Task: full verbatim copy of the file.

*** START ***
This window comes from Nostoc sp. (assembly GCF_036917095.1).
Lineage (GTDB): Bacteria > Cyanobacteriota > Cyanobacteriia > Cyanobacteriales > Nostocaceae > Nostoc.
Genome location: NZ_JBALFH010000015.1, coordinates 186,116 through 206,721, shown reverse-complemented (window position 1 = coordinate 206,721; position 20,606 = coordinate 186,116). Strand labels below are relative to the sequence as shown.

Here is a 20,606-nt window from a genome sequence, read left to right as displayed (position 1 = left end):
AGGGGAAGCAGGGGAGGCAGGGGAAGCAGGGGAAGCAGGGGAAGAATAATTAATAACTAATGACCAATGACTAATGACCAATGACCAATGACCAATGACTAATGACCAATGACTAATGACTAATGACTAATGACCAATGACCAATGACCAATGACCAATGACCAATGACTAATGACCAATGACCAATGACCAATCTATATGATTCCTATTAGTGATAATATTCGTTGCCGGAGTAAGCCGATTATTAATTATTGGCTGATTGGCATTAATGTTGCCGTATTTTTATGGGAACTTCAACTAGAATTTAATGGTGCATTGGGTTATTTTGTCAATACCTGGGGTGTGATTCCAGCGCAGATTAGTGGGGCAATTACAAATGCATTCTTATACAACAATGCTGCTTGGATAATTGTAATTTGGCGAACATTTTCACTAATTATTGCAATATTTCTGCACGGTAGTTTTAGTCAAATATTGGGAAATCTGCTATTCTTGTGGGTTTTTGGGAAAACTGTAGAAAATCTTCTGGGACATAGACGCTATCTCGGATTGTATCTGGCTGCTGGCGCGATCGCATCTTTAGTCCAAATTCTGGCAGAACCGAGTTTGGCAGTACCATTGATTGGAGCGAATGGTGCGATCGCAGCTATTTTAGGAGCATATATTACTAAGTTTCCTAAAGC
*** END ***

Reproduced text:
This window comes from Nostoc sp. (assembly GCF_036917095.1).
Lineage (GTDB): Bacteria > Cyanobacteriota > Cyanobacteriia > Cyanobacteriales > Nostocaceae > Nostoc.
Genome location: NZ_JBALFH010000015.1, coordinates 186,116 through 206,721, shown reverse-complemented (window position 1 = coordinate 206,721; position 20,606 = coordinate 186,116). Strand labels below are relative to the sequence as shown.

Here is a 20,606-nt window from a genome sequence, read left to right as displayed (position 1 = left end):
AGGGGAAGCAGGGGAGGCAGGGGAAGCAGGGGAAGCAGGGGAAGAATAATTAATAACTAATGACCAATGACTAATGACCAATGACCAATGACCAATGACTAATGACCAATGACTAATGACTAATGACTAATGACCAATGACCAATGACCAATGACCAATGACCAATGACTAATGACCAATGACCAATGACCAATCTATATGATTCCTATTAGTGATAATATTCGTTGCCGGAGTAAGCCGATTATTAATTATTGGCTGATTGGCATTAATGTTGCCGTATTTTTATGGGAACTTCAACTAGAATTTAATGGTGCATTGGGTTATTTTGTCAATACCTGGGGTGTGATTCCAGCGCAGATTAGTGGGGCAATTACAAATGCATTCTTATACAACAATGCTGCTTGGATAATTGTAATTTGGCGAACATTTTCACTAATTATTGCAATATTTCTGCACGGTAGTTTTAGTCAAATATTGGGAAATCTGCTATTCTTGTGGGTTTTTGGGAAAACTGTAGAAAATCTTCTGGGACATAGACGCTATCTCGGATTGTATCTGGCTGCTGGCGCGATCGCATCTTTAGTCCAAATTCTGGCAGAACCGAGTTTGGCAGTACCATTGATTGGAGCGAATGGTGCGATCGCAGCTATTTTAGGAGCATATATTACTAAGTTTCCTAAAGC